Best Books 2021
I read slightly fewer books in 2021 than in years past. Nevertheless, a handful of books stand out.
Books sometimes make my lists because despite not thinking them best books at first, they haunt me. Three that did this for me this year were The Letters of Shirley Jackson, edited by her son, and China Mieville’s The City and the City, a mystery/science fiction hybrid that I first brushed off, but kept thinking about. The third was Eileen Botting’s Artificial Life After Frankenstein.
China Mielville The City and the City: This novel is set in an imaginary European city which is actually two cities that overlap one another: a highway or street from one city might run through a part of the other city, a park from one city might jut into the geography of its counterpart. However, the division between the two cities is very strict. Not only are citizens of one city not allowed to set foot into the other city, they can disappear for even looking at the other city as they are traveling past on a bus or train. A mysterious group enforces this separation, but a murder mystery that involves both cities brings the separate universes into contact.
The interesting part for me is the way this separation acts as a metaphor for how we actually live in our cities or spaces. How many of us, even in the bottom part of the upper income half, really “see” the part of the city where the other half lives? How much poverty is hiding in plain sight? And how much of this is self censorship? This has come home to me in the last year, as people have told me how horrible it must be to live in rural Ohio with all the poverty and opioids and etc. Yet the people making these comment live in or very close to cities with poverty that makes rural Ohio's look like affluence. Do they not see it? I think not—even if they might frequently pass it, they perhaps concentrate their eyes on the what they want to see: museums, theaters, good restaurants, and good shopping. Poverty is never pleasant, but if I had to be poor, I would rather do it in a spot like rural Ohio, where social services are not overburdened and where unspoiled open spaces are near at hand for rich and poor alike. So I wonder about all we don’t see. This is not a new theme—but still worth pondering.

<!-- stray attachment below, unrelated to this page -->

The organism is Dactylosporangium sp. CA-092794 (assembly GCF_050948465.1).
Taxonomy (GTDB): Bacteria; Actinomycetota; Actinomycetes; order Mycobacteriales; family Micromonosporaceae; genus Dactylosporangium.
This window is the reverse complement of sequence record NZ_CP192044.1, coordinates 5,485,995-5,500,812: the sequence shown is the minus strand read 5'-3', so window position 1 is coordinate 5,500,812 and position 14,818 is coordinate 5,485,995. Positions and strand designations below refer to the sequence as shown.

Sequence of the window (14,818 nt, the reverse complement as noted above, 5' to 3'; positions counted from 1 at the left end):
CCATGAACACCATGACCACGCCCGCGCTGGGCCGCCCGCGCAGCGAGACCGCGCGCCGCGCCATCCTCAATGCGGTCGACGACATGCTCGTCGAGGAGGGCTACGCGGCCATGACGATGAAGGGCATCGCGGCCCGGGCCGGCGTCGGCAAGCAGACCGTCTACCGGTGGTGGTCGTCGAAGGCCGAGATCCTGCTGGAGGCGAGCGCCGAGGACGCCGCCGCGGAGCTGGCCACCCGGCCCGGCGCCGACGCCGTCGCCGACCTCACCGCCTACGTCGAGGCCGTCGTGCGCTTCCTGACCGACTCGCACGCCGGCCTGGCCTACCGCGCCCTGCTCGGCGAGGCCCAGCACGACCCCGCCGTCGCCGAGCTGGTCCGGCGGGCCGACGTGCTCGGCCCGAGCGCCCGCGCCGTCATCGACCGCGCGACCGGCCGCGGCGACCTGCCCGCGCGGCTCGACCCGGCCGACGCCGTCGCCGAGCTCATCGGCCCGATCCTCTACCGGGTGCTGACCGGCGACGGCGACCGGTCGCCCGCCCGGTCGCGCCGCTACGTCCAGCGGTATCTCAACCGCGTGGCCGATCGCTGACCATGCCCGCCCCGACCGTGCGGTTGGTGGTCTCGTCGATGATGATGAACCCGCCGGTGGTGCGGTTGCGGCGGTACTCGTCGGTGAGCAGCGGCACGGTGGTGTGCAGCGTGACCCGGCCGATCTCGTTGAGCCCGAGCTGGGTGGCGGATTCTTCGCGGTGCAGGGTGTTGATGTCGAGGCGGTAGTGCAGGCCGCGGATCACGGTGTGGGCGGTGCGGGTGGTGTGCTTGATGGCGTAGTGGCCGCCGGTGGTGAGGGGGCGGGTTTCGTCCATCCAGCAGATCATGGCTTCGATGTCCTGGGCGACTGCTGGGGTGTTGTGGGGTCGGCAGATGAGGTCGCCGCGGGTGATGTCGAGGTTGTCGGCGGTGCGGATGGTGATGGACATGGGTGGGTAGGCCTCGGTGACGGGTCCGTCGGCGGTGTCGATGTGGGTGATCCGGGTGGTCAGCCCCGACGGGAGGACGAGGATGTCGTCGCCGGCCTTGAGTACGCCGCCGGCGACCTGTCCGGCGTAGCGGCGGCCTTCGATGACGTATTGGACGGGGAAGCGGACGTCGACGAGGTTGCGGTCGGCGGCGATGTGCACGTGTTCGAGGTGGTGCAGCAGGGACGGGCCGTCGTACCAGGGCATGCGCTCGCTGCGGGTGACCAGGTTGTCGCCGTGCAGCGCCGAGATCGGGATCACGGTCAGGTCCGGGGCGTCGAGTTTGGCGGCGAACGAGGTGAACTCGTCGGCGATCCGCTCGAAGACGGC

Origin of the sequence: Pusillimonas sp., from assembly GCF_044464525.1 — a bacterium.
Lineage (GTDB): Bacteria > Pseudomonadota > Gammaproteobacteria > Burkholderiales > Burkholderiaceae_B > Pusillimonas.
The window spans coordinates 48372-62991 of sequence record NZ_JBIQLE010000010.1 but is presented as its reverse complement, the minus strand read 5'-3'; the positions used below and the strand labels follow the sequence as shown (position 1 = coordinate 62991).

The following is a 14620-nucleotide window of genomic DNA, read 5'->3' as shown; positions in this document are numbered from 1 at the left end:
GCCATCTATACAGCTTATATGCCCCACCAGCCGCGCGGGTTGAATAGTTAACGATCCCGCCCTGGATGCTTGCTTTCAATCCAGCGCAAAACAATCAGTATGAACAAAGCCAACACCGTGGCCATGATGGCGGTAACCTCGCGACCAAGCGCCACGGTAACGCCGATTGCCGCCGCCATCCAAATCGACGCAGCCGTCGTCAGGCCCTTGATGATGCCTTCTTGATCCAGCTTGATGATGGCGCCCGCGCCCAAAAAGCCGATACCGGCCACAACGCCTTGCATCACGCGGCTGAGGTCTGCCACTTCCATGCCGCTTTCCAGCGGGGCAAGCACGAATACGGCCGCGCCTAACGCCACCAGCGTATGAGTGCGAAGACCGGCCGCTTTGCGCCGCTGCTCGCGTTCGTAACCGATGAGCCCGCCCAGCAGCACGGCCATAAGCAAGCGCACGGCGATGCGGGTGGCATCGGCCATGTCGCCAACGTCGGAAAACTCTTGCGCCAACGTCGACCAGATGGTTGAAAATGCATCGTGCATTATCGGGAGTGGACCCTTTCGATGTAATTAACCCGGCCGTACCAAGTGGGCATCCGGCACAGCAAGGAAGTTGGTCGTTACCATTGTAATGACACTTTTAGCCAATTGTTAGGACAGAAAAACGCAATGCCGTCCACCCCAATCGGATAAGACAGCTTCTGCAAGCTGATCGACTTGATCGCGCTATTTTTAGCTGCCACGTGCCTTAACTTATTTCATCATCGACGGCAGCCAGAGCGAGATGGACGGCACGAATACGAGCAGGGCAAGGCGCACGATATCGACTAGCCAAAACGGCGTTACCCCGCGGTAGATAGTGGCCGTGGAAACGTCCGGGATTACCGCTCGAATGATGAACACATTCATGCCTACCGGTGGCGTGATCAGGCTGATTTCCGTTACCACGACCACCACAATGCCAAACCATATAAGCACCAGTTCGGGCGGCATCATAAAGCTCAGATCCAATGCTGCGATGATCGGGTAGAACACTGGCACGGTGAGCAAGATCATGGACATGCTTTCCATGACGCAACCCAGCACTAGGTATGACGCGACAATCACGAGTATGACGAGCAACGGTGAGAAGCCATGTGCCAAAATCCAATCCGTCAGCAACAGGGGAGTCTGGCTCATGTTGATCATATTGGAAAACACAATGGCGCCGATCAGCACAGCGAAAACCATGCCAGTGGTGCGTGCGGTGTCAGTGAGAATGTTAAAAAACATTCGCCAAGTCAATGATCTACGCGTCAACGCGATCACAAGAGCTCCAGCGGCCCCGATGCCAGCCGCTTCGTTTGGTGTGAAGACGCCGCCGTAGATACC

Leonora Carrington: The Hearing Trumpet: I enjoyed this whimsical and powerful book about old age and change. Goodreads summarizes the plot as follows:
The Hearing Trumpet is the story of 92-year-old Marian Leatherby, who is given the gift of a hearing trumpet only to discover that what her family is saying is that she is to be committed to an institution. But this is an institution where the buildings are shaped like birthday cakes and igloos, where the Winking Abbess and the Queen Bee reign, and where the gateway to the underworld is open. It is also the scene of a mysterious murder.
Marian carries the story. An irrepressible 92 year old, she is a victim of ageism, knows it, and doesn’t let it defeat her. This is a romantic book in the sense of being a story of the world as we might want it to be rather than how it, but never sappy, and never dishonest or sentimental about how old people, especially women, are devalued and shunted aside. It is told from the sub-altern point of view and at the end becomes a shout out for the marginalized, including animals. It is a delight--the kind of book that has to be read because it can't really be explained.